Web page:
David J. DeGraff
|Institution||College of Medicine|
|Address||500 University Drive Hershey, PA 17033|
|Phone||717-531-0003 Ext 281295||
||NIH Pathway to Independence Award (K99/R00)|
||New Investigator Award|
||John Quale Travel award|
||Trainee, Integrated Biological Systems Training in Oncology |
||Trainee, Multidisciplinary training in Molecular Endocrinology |
||Trainee, Integrative Graduate Education and Research (IGERT)|
||University Graduate Fellowship|
||Reisher Scholarship Recipient|
Assistant Professor of Pathology
Member, Penn State Hershey Cancer Institute
Post-Doctoral training, Department of Urologic Surgery, Vanderbilt University Medical Center
Ph.D., University of Delaware
B.S., Metropolitan State University of Denver
In 2014, it is estimated that approximately 74,690 people will be diagnosed with bladder cancer in the United States. For reasons that we still do not understand completely, men are much more likely to be diagnosed with bladder cancer than women. Over fifteen thousand people will die from this disease in 2014. Bladder cancer tumors that progress to a stage defined by muscle invasion (MI) are especially dangerous, and require extensive surgery. Unfortunately, surgery is not always curative for MI bladder cancer. Yet, treatment advances for bladder cancer patients have been lacking. Therefore, there is a desperate need for novel therapeutic approaches for the treatment of bladder cancer.
One area potentially ripe for the development of novel therapeutic approaches involves the identification of molecular pathways that control tumor differentiation and histological subtype. While ninety percent of bladder cancer is histopathologically classified as urothelial cell carcinoma (UCC), approximately 20-40% of MI UCC exhibits mixed histology with squamous components, and patients with this type of bladder cancer exhibit relatively poor clinical outcomes. As translational biologists, we hypothesize that new discoveries for the treatment of bladder cancer patients will derive, at least in part from our increased understanding of the molecular mechanisms that are related to mixed urothelial/squamous differentiation. Specifically, we focus on the role of transcription factors in this process, which are master regulators of urothelial differentiation and gene expression.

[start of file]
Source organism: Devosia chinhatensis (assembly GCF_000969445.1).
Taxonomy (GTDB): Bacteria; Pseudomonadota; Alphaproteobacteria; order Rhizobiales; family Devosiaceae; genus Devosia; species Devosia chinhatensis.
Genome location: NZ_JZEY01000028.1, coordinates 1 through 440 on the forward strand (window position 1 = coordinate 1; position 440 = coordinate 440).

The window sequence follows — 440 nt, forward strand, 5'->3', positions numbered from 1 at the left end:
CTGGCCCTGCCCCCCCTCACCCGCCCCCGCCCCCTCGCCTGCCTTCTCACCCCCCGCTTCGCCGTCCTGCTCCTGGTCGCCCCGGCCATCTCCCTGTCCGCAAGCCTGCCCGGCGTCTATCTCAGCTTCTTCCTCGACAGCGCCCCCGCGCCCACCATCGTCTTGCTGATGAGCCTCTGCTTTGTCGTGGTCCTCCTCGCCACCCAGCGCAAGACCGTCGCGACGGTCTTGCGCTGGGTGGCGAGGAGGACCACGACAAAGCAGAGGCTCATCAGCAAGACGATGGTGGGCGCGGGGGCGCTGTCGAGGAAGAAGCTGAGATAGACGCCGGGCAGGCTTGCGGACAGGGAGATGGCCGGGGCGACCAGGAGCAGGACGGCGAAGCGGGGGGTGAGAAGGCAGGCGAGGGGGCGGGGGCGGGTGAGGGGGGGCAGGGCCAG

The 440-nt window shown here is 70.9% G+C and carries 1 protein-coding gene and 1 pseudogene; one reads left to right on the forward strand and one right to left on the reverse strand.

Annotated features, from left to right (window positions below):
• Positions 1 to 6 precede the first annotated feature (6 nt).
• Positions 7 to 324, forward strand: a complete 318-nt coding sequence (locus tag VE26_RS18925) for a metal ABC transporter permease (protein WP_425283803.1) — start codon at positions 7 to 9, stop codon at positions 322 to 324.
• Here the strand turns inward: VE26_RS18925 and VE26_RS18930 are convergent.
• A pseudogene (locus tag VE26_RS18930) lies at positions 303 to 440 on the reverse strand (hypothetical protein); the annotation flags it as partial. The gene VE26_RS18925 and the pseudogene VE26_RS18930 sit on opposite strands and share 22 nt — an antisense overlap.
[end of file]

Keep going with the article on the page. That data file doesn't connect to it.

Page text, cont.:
One such family of transcription factors is the forkhead box (FOX) family of transcription factors. This family contains 43 members in mammals implicated in a variety of malignancies. The ability of FOXA1 to act in the modulation of chromatin structure by “pioneering” increased accessibility for transcription factors to access downstream target genes appears to be central to its influence on tumor biology.
We recently reported that loss of FOXA1 expression is significantly associated with advancing human BLCa tumor stage and grade, and that FOXA1 loss occurs in KSM and in 81% of SCC, as well as 40% of UCC. We have also shown that FOXA1 loss is associated with poor survival in bladder cancer patients, and that genetic ablation of FOXA1 causes sex-specific changes in the bladder urothelium, similar to the case in humans. In addition to follow up studies based on these observations, we are now in the process of identifying key regulatory networks which interact with FOXA family members to regulate urothelial biology, and which additionally mediate chemosensitivity.
We use a variety of techniques (various in vitro approaches, several in vivo approaches including transgenic and knockout mouse models, and tissue recombination xenografting) in the laboratory to identify pathways important for disease progression, which may also serve as new targets. In addition, we work closely with our clinical colleagues (urologic surgeons and genitourinary pathologists) to identify targets and work on ways to bring new approaches to the clinic.
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